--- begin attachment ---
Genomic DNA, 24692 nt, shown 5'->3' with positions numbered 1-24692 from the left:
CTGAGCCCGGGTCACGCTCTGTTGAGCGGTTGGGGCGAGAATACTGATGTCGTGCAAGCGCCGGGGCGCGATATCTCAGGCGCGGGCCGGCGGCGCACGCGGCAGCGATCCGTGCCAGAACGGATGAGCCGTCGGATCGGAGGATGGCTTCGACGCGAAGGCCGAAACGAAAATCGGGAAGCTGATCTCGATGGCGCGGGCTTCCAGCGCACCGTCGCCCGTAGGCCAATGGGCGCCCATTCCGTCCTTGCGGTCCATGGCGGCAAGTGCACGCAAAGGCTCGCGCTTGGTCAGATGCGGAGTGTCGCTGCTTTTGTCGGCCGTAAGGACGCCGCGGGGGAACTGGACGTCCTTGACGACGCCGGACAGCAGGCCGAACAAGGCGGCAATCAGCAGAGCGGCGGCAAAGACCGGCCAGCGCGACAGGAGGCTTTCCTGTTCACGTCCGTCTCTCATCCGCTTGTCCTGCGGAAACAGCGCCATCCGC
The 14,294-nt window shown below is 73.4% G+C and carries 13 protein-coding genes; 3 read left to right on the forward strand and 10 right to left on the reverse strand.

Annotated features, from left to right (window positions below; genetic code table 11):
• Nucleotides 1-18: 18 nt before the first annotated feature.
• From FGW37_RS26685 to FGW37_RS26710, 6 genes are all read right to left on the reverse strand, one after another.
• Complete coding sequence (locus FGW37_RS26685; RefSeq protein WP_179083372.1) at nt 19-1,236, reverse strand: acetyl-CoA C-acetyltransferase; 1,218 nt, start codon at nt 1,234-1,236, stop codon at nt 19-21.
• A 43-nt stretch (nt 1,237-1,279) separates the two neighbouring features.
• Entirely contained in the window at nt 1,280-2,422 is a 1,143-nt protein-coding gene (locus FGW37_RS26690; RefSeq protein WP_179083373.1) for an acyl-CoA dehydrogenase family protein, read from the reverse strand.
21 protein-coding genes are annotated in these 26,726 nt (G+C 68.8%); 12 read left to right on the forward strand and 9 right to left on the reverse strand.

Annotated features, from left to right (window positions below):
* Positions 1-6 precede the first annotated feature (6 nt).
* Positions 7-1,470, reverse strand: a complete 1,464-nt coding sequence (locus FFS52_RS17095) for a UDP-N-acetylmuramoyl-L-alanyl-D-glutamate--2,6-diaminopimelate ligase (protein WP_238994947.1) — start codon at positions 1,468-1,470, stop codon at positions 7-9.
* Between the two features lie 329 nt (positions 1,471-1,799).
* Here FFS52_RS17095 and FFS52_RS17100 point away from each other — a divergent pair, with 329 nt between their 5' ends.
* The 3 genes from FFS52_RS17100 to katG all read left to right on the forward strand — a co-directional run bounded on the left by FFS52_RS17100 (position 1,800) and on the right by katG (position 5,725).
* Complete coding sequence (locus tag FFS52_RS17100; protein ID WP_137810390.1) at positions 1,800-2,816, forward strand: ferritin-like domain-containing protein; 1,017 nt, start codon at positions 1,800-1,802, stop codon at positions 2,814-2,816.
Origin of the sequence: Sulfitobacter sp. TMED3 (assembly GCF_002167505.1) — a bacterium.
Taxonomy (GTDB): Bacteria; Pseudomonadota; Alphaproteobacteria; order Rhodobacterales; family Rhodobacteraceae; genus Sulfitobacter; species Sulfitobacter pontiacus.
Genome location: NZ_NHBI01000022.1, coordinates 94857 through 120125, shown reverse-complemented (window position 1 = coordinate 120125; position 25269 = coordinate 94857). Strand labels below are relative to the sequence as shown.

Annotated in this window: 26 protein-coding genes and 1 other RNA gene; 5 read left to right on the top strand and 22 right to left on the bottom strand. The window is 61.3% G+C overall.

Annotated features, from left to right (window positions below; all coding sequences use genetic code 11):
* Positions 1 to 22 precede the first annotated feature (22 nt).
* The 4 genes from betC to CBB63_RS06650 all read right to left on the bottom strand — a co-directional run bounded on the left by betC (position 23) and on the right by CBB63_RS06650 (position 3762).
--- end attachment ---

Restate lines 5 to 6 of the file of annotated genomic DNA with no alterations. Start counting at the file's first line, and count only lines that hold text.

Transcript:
• Nucleotides 1-18: 18 nt before the first annotated feature.
• From FGW37_RS26685 to FGW37_RS26710, 6 genes are all read right to left on the reverse strand, one after another.